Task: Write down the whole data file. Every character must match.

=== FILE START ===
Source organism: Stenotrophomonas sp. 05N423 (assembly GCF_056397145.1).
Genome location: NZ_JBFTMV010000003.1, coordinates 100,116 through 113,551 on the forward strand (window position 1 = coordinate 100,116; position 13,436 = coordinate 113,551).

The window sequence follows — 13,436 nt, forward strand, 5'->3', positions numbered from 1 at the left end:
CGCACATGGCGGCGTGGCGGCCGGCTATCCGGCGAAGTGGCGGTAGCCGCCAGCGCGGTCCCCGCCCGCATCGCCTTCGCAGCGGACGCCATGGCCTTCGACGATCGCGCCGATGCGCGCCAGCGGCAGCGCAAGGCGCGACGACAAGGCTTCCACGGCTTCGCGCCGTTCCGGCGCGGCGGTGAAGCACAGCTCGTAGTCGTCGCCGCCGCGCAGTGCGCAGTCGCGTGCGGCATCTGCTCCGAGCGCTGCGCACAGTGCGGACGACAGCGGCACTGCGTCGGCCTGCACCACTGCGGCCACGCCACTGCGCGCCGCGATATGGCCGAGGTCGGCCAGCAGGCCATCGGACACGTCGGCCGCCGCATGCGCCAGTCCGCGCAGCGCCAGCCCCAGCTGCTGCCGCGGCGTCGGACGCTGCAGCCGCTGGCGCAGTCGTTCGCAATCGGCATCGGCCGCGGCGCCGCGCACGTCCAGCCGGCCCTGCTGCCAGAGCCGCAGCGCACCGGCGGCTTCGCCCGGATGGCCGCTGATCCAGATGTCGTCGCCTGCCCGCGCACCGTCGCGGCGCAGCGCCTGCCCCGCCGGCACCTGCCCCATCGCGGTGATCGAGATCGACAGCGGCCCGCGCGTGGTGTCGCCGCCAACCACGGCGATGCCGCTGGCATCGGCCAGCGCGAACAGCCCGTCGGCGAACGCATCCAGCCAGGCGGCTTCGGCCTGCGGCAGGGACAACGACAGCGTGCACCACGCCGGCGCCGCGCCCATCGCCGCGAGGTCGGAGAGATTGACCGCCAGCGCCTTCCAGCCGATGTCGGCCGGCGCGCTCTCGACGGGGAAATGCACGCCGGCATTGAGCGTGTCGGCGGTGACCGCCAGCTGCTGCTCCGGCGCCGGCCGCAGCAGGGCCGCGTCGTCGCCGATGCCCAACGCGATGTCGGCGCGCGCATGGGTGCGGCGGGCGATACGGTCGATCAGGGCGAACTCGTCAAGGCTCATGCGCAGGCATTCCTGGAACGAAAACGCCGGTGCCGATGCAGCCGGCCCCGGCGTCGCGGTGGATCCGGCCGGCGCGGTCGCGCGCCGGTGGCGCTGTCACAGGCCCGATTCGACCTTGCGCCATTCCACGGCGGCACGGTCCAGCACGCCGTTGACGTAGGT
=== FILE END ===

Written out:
Source organism: Stenotrophomonas sp. 05N423 (assembly GCF_056397145.1).
Genome location: NZ_JBFTMV010000003.1, coordinates 100,116 through 113,551 on the forward strand (window position 1 = coordinate 100,116; position 13,436 = coordinate 113,551).

The window sequence follows — 13,436 nt, forward strand, 5'->3', positions numbered from 1 at the left end:
CGCACATGGCGGCGTGGCGGCCGGCTATCCGGCGAAGTGGCGGTAGCCGCCAGCGCGGTCCCCGCCCGCATCGCCTTCGCAGCGGACGCCATGGCCTTCGACGATCGCGCCGATGCGCGCCAGCGGCAGCGCAAGGCGCGACGACAAGGCTTCCACGGCTTCGCGCCGTTCCGGCGCGGCGGTGAAGCACAGCTCGTAGTCGTCGCCGCCGCGCAGTGCGCAGTCGCGTGCGGCATCTGCTCCGAGCGCTGCGCACAGTGCGGACGACAGCGGCACTGCGTCGGCCTGCACCACTGCGGCCACGCCACTGCGCGCCGCGATATGGCCGAGGTCGGCCAGCAGGCCATCGGACACGTCGGCCGCCGCATGCGCCAGTCCGCGCAGCGCCAGCCCCAGCTGCTGCCGCGGCGTCGGACGCTGCAGCCGCTGGCGCAGTCGTTCGCAATCGGCATCGGCCGCGGCGCCGCGCACGTCCAGCCGGCCCTGCTGCCAGAGCCGCAGCGCACCGGCGGCTTCGCCCGGATGGCCGCTGATCCAGATGTCGTCGCCTGCCCGCGCACCGTCGCGGCGCAGCGCCTGCCCCGCCGGCACCTGCCCCATCGCGGTGATCGAGATCGACAGCGGCCCGCGCGTGGTGTCGCCGCCAACCACGGCGATGCCGCTGGCATCGGCCAGCGCGAACAGCCCGTCGGCGAACGCATCCAGCCAGGCGGCTTCGGCCTGCGGCAGGGACAACGACAGCGTGCACCACGCCGGCGCCGCGCCCATCGCCGCGAGGTCGGAGAGATTGACCGCCAGCGCCTTCCAGCCGATGTCGGCCGGCGCGCTCTCGACGGGGAAATGCACGCCGGCATTGAGCGTGTCGGCGGTGACCGCCAGCTGCTGCTCCGGCGCCGGCCGCAGCAGGGCCGCGTCGTCGCCGATGCCCAACGCGATGTCGGCGCGCGCATGGGTGCGGCGGGCGATACGGTCGATCAGGGCGAACTCGTCAAGGCTCATGCGCAGGCATTCCTGGAACGAAAACGCCGGTGCCGATGCAGCCGGCCCCGGCGTCGCGGTGGATCCGGCCGGCGCGGTCGCGCGCCGGTGGCGCTGTCACAGGCCCGATTCGACCTTGCGCCATTCCACGGCGGCACGGTCCAGCACGCCGTTGACGTAGGT